Purity and Pollution in the Hebrew Bible
From Embodied Experience to Moral Metaphor
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Publisher: Cambridge University Press
Number of Pages: 350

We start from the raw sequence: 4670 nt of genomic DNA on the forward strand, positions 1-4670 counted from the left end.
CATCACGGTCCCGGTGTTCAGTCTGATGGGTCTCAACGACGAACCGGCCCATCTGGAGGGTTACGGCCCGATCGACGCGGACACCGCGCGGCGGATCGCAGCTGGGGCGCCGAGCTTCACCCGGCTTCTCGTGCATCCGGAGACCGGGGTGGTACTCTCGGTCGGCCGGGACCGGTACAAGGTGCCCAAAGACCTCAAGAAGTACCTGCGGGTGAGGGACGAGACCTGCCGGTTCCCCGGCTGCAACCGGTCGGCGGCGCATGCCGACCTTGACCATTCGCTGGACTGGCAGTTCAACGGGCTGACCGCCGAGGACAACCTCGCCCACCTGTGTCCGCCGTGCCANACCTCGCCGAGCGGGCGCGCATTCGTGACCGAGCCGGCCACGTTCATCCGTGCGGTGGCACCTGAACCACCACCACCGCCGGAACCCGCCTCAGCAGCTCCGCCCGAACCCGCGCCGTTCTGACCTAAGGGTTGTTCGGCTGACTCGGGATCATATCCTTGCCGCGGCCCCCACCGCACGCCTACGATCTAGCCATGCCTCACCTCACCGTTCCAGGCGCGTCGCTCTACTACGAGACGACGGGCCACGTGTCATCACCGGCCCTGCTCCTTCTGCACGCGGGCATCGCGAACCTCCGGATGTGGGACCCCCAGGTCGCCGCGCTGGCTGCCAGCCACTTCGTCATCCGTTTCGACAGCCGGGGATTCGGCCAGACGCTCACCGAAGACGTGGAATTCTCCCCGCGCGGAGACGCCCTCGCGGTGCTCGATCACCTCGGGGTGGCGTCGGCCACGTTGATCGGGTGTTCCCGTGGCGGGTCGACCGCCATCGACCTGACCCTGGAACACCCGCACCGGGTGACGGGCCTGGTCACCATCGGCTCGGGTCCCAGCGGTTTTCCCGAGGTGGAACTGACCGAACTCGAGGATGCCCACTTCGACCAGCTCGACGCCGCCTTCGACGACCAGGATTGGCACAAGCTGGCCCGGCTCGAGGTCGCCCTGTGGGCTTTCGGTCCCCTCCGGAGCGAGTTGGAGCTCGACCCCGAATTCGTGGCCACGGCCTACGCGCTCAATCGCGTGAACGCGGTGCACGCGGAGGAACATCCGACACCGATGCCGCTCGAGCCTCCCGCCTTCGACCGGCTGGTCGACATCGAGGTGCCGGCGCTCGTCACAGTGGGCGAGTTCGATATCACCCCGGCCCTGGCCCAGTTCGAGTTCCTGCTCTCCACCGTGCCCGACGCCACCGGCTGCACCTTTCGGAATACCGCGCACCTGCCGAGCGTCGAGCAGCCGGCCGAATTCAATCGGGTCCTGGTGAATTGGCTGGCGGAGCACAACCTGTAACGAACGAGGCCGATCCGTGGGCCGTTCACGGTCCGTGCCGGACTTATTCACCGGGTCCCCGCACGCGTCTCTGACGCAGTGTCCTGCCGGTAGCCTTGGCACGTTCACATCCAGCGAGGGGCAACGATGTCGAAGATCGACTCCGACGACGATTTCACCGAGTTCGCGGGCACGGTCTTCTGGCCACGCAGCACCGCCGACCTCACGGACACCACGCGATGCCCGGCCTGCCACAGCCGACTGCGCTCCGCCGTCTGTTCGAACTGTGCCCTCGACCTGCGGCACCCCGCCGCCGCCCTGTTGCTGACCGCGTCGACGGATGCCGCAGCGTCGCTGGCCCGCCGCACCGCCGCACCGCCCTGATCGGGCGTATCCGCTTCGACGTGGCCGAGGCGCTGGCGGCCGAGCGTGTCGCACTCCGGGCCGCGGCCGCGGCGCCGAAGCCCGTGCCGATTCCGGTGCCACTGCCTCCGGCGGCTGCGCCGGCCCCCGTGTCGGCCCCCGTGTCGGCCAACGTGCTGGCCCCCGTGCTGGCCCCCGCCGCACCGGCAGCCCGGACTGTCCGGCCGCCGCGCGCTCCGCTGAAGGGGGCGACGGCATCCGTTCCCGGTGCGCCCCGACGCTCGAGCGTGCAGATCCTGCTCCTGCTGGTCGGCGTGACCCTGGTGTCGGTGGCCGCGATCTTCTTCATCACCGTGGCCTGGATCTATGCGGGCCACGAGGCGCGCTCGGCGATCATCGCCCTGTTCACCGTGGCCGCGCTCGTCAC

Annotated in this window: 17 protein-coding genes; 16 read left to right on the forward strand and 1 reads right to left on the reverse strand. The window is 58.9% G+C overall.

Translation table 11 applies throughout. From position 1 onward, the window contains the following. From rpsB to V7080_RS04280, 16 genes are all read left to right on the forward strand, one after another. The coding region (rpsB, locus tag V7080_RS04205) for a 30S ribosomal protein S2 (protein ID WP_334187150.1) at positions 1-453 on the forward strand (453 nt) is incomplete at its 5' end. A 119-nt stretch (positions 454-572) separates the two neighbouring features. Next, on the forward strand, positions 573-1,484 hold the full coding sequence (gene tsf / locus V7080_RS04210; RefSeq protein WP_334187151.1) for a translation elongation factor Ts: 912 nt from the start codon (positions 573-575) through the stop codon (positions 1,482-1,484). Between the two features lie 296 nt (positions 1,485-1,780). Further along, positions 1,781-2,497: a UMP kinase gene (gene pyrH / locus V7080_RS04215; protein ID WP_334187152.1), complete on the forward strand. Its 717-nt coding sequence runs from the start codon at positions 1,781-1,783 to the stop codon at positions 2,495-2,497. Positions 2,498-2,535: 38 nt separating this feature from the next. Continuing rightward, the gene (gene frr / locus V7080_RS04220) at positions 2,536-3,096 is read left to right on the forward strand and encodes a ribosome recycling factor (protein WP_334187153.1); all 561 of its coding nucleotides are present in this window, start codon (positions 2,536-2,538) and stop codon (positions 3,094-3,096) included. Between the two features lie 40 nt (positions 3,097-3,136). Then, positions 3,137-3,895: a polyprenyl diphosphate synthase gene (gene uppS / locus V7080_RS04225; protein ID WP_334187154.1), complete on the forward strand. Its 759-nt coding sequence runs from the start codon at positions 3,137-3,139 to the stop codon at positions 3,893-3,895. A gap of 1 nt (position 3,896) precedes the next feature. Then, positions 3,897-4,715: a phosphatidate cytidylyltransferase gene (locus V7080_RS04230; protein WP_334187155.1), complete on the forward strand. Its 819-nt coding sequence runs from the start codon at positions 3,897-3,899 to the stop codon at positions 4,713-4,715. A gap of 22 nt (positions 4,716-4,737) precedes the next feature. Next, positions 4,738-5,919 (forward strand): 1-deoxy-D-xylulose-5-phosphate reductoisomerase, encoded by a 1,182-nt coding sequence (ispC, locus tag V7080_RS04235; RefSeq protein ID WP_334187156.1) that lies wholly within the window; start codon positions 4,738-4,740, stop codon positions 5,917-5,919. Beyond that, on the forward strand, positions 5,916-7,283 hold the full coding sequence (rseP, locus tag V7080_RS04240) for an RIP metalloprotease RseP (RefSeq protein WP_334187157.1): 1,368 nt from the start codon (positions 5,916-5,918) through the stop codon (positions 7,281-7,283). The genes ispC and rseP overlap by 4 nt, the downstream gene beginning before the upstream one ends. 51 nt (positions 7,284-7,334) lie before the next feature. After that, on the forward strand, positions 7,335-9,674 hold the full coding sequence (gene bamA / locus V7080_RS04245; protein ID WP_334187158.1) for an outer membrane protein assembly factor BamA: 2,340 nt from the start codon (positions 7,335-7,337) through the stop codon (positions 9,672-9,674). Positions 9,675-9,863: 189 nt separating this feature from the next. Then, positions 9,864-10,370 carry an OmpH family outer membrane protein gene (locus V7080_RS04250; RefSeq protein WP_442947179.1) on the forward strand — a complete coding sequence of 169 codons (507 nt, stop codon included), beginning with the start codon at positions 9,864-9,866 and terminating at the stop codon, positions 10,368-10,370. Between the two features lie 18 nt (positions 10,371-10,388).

In this book, Yitzhaq Feder presents a novel and compelling account of pollution in ancient Israel, from its emergence as an embodied concept, rooted in physiological experience, to its expression as a pervasive metaphor in social-moral discourse. Feder aims to bring the biblical and ancient Near Eastern evidence into a sustained conversation with anthropological and psychological research through comparison with notions of contagion in other ancient and modern cultural contexts. Showing how numerous interpretive difficulties are the result of imposing modern concepts on the ancient texts, he guides readers through wide-ranging parallels to biblical attitudes in ancient Near Eastern, ethnographic, and modern cultures. Feder demonstrates how contemporary evolutionary and psychological research can be applied to ancient textual evidence. He also suggests a path of synthesis that can move beyond the polarized positions which currently characterize modern academic and popular debates bearing on the roles of biology and culture in shaping human behavior.